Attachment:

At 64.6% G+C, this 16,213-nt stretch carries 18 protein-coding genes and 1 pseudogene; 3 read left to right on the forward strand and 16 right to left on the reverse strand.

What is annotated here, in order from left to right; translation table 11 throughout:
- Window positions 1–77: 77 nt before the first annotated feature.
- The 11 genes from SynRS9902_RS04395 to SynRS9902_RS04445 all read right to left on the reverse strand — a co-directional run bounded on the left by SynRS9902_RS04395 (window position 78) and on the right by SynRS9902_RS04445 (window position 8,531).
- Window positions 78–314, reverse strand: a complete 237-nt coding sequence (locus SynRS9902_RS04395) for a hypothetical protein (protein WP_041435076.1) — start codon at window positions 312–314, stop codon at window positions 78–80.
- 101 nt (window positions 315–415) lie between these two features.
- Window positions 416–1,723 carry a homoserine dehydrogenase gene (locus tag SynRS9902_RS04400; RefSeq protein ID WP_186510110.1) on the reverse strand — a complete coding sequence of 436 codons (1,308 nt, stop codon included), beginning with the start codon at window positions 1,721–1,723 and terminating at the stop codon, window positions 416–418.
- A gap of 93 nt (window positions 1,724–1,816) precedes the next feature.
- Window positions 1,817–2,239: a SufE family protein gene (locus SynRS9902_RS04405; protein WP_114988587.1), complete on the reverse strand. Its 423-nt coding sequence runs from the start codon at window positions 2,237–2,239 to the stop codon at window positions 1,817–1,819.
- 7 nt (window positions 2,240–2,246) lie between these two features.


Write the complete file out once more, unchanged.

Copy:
At 64.6% G+C, this 16,213-nt stretch carries 18 protein-coding genes and 1 pseudogene; 3 read left to right on the forward strand and 16 right to left on the reverse strand.

What is annotated here, in order from left to right; translation table 11 throughout:
- Window positions 1–77: 77 nt before the first annotated feature.
- The 11 genes from SynRS9902_RS04395 to SynRS9902_RS04445 all read right to left on the reverse strand — a co-directional run bounded on the left by SynRS9902_RS04395 (window position 78) and on the right by SynRS9902_RS04445 (window position 8,531).
- Window positions 78–314, reverse strand: a complete 237-nt coding sequence (locus SynRS9902_RS04395) for a hypothetical protein (protein WP_041435076.1) — start codon at window positions 312–314, stop codon at window positions 78–80.
- 101 nt (window positions 315–415) lie between these two features.
- Window positions 416–1,723 carry a homoserine dehydrogenase gene (locus tag SynRS9902_RS04400; RefSeq protein ID WP_186510110.1) on the reverse strand — a complete coding sequence of 436 codons (1,308 nt, stop codon included), beginning with the start codon at window positions 1,721–1,723 and terminating at the stop codon, window positions 416–418.
- A gap of 93 nt (window positions 1,724–1,816) precedes the next feature.
- Window positions 1,817–2,239: a SufE family protein gene (locus SynRS9902_RS04405; protein WP_114988587.1), complete on the reverse strand. Its 423-nt coding sequence runs from the start codon at window positions 2,237–2,239 to the stop codon at window positions 1,817–1,819.
- 7 nt (window positions 2,240–2,246) lie between these two features.